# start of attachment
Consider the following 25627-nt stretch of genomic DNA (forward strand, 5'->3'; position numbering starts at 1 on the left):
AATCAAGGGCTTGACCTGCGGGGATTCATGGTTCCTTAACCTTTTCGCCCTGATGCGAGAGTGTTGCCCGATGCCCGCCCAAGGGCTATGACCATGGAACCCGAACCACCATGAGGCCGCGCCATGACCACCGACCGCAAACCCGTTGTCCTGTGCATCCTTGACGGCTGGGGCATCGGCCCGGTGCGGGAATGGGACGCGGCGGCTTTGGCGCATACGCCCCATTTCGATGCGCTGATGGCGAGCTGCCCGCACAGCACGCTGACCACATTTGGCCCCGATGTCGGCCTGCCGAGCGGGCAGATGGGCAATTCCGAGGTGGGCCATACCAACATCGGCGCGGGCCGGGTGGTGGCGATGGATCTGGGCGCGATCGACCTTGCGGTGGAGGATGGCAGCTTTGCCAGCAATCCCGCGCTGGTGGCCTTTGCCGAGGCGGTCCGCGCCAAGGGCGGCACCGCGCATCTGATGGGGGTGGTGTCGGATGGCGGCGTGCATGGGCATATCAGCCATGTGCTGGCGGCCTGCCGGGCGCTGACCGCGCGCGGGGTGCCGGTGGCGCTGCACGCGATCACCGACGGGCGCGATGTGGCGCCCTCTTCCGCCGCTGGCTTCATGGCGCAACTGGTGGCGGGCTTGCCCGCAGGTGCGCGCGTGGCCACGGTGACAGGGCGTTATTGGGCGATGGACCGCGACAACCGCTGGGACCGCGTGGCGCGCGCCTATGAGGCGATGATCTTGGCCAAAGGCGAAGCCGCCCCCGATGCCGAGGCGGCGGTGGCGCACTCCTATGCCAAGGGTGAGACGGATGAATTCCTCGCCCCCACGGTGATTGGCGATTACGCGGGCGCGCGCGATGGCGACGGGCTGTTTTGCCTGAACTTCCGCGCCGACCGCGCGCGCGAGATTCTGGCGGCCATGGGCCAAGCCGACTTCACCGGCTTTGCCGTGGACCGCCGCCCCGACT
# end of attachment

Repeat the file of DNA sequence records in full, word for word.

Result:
Consider the following 25627-nt stretch of genomic DNA (forward strand, 5'->3'; position numbering starts at 1 on the left):
AATCAAGGGCTTGACCTGCGGGGATTCATGGTTCCTTAACCTTTTCGCCCTGATGCGAGAGTGTTGCCCGATGCCCGCCCAAGGGCTATGACCATGGAACCCGAACCACCATGAGGCCGCGCCATGACCACCGACCGCAAACCCGTTGTCCTGTGCATCCTTGACGGCTGGGGCATCGGCCCGGTGCGGGAATGGGACGCGGCGGCTTTGGCGCATACGCCCCATTTCGATGCGCTGATGGCGAGCTGCCCGCACAGCACGCTGACCACATTTGGCCCCGATGTCGGCCTGCCGAGCGGGCAGATGGGCAATTCCGAGGTGGGCCATACCAACATCGGCGCGGGCCGGGTGGTGGCGATGGATCTGGGCGCGATCGACCTTGCGGTGGAGGATGGCAGCTTTGCCAGCAATCCCGCGCTGGTGGCCTTTGCCGAGGCGGTCCGCGCCAAGGGCGGCACCGCGCATCTGATGGGGGTGGTGTCGGATGGCGGCGTGCATGGGCATATCAGCCATGTGCTGGCGGCCTGCCGGGCGCTGACCGCGCGCGGGGTGCCGGTGGCGCTGCACGCGATCACCGACGGGCGCGATGTGGCGCCCTCTTCCGCCGCTGGCTTCATGGCGCAACTGGTGGCGGGCTTGCCCGCAGGTGCGCGCGTGGCCACGGTGACAGGGCGTTATTGGGCGATGGACCGCGACAACCGCTGGGACCGCGTGGCGCGCGCCTATGAGGCGATGATCTTGGCCAAAGGCGAAGCCGCCCCCGATGCCGAGGCGGCGGTGGCGCACTCCTATGCCAAGGGTGAGACGGATGAATTCCTCGCCCCCACGGTGATTGGCGATTACGCGGGCGCGCGCGATGGCGACGGGCTGTTTTGCCTGAACTTCCGCGCCGACCGCGCGCGCGAGATTCTGGCGGCCATGGGCCAAGCCGACTTCACCGGCTTTGCCGTGGACCGCCGCCCCGACT